There were beignets and chicory coffee at the Cafe du Monde and mufellatas at the Central Grocery Store. I once had my fortune told by a doughy old woman in a dim storefront off Canal Street. She dealt a few bent and grubby playing cards and told me I'd have a long life, two daughters, two husbands and would travel the world over. Three out of four is pretty good.
New Orleans spoke to what little artist there is in my soul. I could see myself in a tiny apartment three floors above a street named something like Dauphine or Ursalines, writing free verse and running a little gallery or maybe buying a deck of cards and going into the fortune business myself. New Orleans is my road not taken.
It breaks my heart to see what's happened to New Orleans. Like anyone who's ever spent time there, I'm taking this disaster personally.
I worried about Fats Domino. I watched scenes of desperation and looting until I couldn't stomach anymore. I had nightmares of being trapped in a stuffy, stifling attic with water rising around my ankles.
I watched my president give a speech that wouldn't have taken third place in a middle school oratory contest, a dismissive frat-boy smirk on his face as he tried to explain his administration's policy of too little, too late. Quit smiling, buddy. Ain't nothing funny about this.
I wonder what's happened to the albino alligators at Audubon Park Zoo. I wonder what's happened to the ashes of Everette Maddox, the gloriously drunken poet laureate of the Carrollton District who's buried beneath a flower bed at the Maple Leaf Bar on Oak Street.
We were students together at Alabama and I always meant to pour a scotch on Rette's grave the next time I was in New Orleans. Someday I will, if it's still there.
As I write this, New Orleans has degenerated to the level of a "Mad Max" movie. It's not like we didn't see this coming. Anyone with a National Geographic subscription knew what could and probably would happen if a hurricane like Katrina hit New Orleans. The first four paragraphs of the October 2004 article "The Incredible Shrinking Bayou" were eerily prophetic. Would someone please send a copy to the director of FEMA?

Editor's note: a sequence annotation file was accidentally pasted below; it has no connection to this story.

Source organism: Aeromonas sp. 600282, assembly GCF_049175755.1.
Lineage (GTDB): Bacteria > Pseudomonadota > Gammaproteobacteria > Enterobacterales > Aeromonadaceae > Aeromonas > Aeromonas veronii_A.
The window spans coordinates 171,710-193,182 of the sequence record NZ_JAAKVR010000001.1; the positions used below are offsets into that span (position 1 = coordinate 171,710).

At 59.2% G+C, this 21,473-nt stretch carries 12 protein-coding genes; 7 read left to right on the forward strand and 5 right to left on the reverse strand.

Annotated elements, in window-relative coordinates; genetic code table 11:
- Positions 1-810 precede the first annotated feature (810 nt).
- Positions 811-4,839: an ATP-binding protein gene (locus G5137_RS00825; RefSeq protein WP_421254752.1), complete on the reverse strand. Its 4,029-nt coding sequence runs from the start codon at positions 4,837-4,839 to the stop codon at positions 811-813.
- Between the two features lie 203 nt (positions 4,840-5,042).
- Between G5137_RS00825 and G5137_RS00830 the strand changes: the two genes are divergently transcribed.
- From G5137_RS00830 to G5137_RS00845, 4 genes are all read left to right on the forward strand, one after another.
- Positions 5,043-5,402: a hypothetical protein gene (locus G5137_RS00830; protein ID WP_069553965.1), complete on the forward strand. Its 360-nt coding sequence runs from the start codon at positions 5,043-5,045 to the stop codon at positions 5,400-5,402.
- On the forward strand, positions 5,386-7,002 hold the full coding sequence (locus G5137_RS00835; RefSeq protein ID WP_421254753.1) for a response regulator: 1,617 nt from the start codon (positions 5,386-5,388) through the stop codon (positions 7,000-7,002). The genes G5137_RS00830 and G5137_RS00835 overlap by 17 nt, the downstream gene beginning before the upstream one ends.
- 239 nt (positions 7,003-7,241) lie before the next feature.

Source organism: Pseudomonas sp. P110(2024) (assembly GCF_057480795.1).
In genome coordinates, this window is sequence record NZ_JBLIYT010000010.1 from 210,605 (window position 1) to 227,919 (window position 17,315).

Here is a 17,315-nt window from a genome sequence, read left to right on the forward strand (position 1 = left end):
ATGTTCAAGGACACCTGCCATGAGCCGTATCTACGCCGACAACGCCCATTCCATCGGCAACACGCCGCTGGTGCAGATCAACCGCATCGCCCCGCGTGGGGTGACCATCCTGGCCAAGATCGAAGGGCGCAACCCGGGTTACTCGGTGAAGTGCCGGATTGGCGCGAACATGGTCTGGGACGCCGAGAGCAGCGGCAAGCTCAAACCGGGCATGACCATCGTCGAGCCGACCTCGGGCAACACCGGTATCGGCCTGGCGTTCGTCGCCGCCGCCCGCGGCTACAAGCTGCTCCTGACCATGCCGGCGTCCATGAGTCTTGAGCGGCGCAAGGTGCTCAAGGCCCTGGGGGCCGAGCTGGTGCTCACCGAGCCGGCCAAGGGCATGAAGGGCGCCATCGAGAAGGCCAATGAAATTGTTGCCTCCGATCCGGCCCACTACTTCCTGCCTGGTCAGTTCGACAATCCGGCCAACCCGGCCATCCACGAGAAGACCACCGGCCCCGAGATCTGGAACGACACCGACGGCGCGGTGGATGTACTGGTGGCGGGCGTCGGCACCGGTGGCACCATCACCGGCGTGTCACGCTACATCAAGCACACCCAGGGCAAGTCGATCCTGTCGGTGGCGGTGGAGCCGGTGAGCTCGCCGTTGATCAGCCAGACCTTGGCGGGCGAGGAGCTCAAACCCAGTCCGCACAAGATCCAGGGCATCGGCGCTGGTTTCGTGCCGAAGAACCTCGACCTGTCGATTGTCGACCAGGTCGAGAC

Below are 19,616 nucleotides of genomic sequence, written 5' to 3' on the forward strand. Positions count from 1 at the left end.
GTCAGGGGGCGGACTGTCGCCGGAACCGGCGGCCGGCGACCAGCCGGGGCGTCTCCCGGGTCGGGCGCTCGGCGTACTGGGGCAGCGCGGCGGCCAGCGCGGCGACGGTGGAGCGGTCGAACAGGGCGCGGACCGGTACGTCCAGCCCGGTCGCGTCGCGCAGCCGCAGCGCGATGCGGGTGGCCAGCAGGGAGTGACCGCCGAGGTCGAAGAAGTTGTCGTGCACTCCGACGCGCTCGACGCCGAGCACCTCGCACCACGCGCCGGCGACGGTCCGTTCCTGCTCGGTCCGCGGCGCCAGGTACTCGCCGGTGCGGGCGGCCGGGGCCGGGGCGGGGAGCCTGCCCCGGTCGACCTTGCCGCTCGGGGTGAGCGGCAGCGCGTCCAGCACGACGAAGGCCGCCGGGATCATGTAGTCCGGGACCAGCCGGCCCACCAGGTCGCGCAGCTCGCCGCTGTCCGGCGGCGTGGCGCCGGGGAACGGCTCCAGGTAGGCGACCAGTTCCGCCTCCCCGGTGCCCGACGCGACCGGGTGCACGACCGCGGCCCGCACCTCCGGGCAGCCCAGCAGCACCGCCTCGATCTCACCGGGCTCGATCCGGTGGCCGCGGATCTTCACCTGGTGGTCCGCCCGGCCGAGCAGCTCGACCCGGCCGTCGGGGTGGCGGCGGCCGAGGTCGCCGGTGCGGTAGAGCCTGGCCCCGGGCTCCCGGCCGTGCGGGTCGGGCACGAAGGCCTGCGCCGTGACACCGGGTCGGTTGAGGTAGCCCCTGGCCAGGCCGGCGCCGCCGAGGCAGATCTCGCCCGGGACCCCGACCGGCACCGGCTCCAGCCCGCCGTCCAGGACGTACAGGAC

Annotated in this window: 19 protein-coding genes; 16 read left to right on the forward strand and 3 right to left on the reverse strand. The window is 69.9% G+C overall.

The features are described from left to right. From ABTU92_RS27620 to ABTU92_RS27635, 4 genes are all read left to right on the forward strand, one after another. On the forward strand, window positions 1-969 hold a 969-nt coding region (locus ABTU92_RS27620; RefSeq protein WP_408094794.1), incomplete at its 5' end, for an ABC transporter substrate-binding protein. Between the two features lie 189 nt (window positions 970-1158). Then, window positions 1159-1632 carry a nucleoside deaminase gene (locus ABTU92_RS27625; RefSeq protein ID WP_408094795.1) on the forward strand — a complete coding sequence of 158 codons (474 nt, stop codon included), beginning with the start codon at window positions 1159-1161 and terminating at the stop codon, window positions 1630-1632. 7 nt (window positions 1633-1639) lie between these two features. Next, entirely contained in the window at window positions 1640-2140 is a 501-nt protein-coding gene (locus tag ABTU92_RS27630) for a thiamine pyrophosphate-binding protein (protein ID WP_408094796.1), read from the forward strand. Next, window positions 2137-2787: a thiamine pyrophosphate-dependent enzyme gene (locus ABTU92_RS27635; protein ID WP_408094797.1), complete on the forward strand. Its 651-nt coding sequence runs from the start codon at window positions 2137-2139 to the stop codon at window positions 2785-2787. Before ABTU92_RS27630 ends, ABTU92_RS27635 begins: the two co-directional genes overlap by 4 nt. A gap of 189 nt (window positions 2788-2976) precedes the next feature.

It's time for everyone to step up. We naively thought we could depend on our government to look after its own people on its own shores. We were so wrong.
There are plenty of charitable agencies that will use your money to help the refugees from Louisiana, Mississippi and Alabama. Pick one and figure out how much you can comfortably afford to donate. Then double that amount. Right now. Put down the paper and pick up your checkbook.
Consider it a debt of gratitude for the fresh water you drink and the dry bed you sleep in, for having children who aren't nasty and hungry and living in a stench-filled stadium, for not having to worry about alligators and crazed looters when you step out onto the street. It's the price of admission to the human race.

(Originally published Monday, September 5, 2005 in the Gainesville Times)

Law of the bus is worth preserving

Since they started kindergarten, my children have ridden on county school buses. At first, I assumed they would prefer to be driven by me. Molly set me straight in a hurry when she said, "I'd rather ride with Miss Diane, mom. She doesn't listen to National Public Radio."
So there it was. My girls spent about an hour each school day on buses.
I soon learned there was a method to all the early morning and late afternoon madness. Little kids were required to sit up front near the driver. The seat directly behind the driver was reserved for the rowdy kids who weren't yet considered trustworthy enough to behave at the back. It was a badge of honor and maturity to be allowed to sit in a seat of one's own choosing.
I've always had a problem with the whole "gold star" concept of rewards for kids. My girls would often come home bearing work plastered with stars and smiley stickers. There were exhortations of "well done!" and "good try!" penned all over even the sloppiest of efforts.